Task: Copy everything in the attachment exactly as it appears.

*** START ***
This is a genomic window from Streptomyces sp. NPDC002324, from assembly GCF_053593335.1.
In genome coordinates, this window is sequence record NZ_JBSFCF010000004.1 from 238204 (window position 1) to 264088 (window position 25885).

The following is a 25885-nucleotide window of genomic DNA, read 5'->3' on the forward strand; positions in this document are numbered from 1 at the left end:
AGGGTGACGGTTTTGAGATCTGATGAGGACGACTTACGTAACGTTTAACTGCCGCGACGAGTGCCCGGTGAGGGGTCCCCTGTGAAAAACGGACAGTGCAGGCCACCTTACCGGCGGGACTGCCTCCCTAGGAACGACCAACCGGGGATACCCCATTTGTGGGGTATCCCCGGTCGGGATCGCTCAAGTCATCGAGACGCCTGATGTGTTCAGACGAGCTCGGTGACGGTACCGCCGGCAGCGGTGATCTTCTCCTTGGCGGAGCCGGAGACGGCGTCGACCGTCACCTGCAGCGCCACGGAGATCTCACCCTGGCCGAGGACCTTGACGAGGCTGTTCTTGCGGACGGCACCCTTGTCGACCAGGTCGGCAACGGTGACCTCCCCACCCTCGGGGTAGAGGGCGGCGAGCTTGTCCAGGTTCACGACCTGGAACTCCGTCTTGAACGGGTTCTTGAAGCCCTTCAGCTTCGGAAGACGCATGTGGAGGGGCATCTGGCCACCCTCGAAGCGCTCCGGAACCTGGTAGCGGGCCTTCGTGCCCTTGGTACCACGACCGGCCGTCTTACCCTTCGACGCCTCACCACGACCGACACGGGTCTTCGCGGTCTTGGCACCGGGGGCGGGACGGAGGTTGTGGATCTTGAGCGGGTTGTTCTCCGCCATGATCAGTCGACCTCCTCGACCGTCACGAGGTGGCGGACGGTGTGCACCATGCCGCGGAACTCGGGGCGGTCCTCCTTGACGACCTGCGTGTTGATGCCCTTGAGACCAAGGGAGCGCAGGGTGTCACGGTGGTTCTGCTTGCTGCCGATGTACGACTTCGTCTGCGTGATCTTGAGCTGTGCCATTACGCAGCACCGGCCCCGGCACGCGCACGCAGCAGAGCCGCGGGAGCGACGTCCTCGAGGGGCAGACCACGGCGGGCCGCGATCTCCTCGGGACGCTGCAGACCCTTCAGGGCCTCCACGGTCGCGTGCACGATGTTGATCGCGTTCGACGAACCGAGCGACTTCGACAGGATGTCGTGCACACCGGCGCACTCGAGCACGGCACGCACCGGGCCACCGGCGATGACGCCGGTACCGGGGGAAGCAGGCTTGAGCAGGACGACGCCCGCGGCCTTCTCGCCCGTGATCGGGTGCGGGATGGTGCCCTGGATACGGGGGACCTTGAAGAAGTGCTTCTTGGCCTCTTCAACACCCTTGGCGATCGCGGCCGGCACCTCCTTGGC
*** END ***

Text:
This is a genomic window from Streptomyces sp. NPDC002324, from assembly GCF_053593335.1.
In genome coordinates, this window is sequence record NZ_JBSFCF010000004.1 from 238204 (window position 1) to 264088 (window position 25885).

The following is a 25885-nucleotide window of genomic DNA, read 5'->3' on the forward strand; positions in this document are numbered from 1 at the left end:
AGGGTGACGGTTTTGAGATCTGATGAGGACGACTTACGTAACGTTTAACTGCCGCGACGAGTGCCCGGTGAGGGGTCCCCTGTGAAAAACGGACAGTGCAGGCCACCTTACCGGCGGGACTGCCTCCCTAGGAACGACCAACCGGGGATACCCCATTTGTGGGGTATCCCCGGTCGGGATCGCTCAAGTCATCGAGACGCCTGATGTGTTCAGACGAGCTCGGTGACGGTACCGCCGGCAGCGGTGATCTTCTCCTTGGCGGAGCCGGAGACGGCGTCGACCGTCACCTGCAGCGCCACGGAGATCTCACCCTGGCCGAGGACCTTGACGAGGCTGTTCTTGCGGACGGCACCCTTGTCGACCAGGTCGGCAACGGTGACCTCCCCACCCTCGGGGTAGAGGGCGGCGAGCTTGTCCAGGTTCACGACCTGGAACTCCGTCTTGAACGGGTTCTTGAAGCCCTTCAGCTTCGGAAGACGCATGTGGAGGGGCATCTGGCCACCCTCGAAGCGCTCCGGAACCTGGTAGCGGGCCTTCGTGCCCTTGGTACCACGACCGGCCGTCTTACCCTTCGACGCCTCACCACGACCGACACGGGTCTTCGCGGTCTTGGCACCGGGGGCGGGACGGAGGTTGTGGATCTTGAGCGGGTTGTTCTCCGCCATGATCAGTCGACCTCCTCGACCGTCACGAGGTGGCGGACGGTGTGCACCATGCCGCGGAACTCGGGGCGGTCCTCCTTGACGACCTGCGTGTTGATGCCCTTGAGACCAAGGGAGCGCAGGGTGTCACGGTGGTTCTGCTTGCTGCCGATGTACGACTTCGTCTGCGTGATCTTGAGCTGTGCCATTACGCAGCACCGGCCCCGGCACGCGCACGCAGCAGAGCCGCGGGAGCGACGTCCTCGAGGGGCAGACCACGGCGGGCCGCGATCTCCTCGGGACGCTGCAGACCCTTCAGGGCCTCCACGGTCGCGTGCACGATGTTGATCGCGTTCGACGAACCGAGCGACTTCGACAGGATGTCGTGCACACCGGCGCACTCGAGCACGGCACGCACCGGGCCACCGGCGATGACGCCGGTACCGGGGGAAGCAGGCTTGAGCAGGACGACGCCCGCGGCCTTCTCGCCCGTGATCGGGTGCGGGATGGTGCCCTGGATACGGGGGACCTTGAAGAAGTGCTTCTTGGCCTCTTCAACACCCTTGGCGATCGCGGCCGGCACCTCCTTGGC